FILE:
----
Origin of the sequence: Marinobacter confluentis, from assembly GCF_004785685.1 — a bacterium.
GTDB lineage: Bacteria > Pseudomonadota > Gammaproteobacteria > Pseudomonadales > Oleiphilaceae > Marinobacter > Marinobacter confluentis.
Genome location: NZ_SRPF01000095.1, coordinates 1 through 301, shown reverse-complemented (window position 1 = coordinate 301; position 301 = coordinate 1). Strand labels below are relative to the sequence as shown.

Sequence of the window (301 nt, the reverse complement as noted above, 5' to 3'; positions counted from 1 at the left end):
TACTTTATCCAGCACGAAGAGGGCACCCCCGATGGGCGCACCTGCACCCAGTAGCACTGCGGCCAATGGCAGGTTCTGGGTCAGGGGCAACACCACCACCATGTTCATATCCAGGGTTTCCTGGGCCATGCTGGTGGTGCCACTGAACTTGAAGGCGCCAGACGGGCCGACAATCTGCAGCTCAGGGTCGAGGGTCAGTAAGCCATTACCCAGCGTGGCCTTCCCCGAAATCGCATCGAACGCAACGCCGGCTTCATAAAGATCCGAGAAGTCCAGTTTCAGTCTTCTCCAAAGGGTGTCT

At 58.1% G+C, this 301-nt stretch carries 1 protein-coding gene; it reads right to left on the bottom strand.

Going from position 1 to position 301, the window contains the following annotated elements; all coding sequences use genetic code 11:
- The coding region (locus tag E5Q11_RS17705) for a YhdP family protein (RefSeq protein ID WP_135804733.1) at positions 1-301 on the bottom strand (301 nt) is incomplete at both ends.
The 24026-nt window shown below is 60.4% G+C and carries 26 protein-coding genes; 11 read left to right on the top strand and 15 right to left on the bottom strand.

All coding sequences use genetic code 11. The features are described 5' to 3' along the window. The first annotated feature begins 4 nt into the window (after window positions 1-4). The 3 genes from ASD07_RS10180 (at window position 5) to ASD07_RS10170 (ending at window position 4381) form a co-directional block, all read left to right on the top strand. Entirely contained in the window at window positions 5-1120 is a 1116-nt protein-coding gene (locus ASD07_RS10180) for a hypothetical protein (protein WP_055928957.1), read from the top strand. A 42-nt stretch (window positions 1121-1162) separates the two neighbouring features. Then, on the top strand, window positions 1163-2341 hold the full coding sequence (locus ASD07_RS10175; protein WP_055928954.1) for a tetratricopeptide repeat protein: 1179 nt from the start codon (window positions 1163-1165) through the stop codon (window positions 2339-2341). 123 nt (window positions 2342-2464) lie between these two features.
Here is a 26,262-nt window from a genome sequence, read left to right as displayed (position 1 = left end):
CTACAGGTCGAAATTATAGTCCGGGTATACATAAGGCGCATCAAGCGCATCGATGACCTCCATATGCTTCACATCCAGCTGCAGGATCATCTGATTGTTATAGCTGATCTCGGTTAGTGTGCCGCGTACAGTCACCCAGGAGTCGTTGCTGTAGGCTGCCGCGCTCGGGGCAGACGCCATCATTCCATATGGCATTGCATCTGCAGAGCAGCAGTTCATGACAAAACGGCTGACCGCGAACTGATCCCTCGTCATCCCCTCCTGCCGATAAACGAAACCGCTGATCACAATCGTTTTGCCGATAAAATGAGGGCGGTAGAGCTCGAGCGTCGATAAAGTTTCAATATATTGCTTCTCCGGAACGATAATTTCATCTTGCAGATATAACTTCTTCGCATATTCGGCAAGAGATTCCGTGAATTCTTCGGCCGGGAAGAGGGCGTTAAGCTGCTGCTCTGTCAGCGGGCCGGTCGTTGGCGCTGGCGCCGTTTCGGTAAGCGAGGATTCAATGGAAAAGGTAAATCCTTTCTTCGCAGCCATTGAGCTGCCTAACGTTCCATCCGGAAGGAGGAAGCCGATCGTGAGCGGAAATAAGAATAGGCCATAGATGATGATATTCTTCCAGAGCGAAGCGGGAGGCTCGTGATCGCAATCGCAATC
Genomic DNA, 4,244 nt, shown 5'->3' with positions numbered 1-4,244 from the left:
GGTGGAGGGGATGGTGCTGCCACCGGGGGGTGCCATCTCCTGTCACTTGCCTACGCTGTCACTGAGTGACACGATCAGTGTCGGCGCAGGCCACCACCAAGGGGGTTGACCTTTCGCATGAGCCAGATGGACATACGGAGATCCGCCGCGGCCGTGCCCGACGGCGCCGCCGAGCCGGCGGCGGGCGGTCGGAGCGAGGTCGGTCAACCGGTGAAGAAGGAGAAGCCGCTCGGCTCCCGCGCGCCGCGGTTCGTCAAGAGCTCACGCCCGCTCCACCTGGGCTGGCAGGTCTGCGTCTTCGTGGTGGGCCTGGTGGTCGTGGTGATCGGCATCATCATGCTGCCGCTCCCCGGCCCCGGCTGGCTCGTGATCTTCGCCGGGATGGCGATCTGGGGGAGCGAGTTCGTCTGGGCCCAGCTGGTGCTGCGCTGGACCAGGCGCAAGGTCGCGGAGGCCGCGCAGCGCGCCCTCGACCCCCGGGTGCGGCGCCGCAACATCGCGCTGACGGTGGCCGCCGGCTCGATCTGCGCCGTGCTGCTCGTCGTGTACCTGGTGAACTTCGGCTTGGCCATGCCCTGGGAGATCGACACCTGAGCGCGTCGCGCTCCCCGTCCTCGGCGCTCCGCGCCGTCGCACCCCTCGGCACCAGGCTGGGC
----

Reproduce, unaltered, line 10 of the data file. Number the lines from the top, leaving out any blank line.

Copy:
All coding sequences use genetic code 11. The features are described 5' to 3' along the window. The first annotated feature begins 4 nt into the window (after window positions 1-4). The 3 genes from ASD07_RS10180 (at window position 5) to ASD07_RS10170 (ending at window position 4381) form a co-directional block, all read left to right on the top strand. Entirely contained in the window at window positions 5-1120 is a 1116-nt protein-coding gene (locus ASD07_RS10180) for a hypothetical protein (protein WP_055928957.1), read from the top strand. A 42-nt stretch (window positions 1121-1162) separates the two neighbouring features. Then, on the top strand, window positions 1163-2341 hold the full coding sequence (locus ASD07_RS10175; protein WP_055928954.1) for a tetratricopeptide repeat protein: 1179 nt from the start codon (window positions 1163-1165) through the stop codon (window positions 2339-2341). 123 nt (window positions 2342-2464) lie between these two features.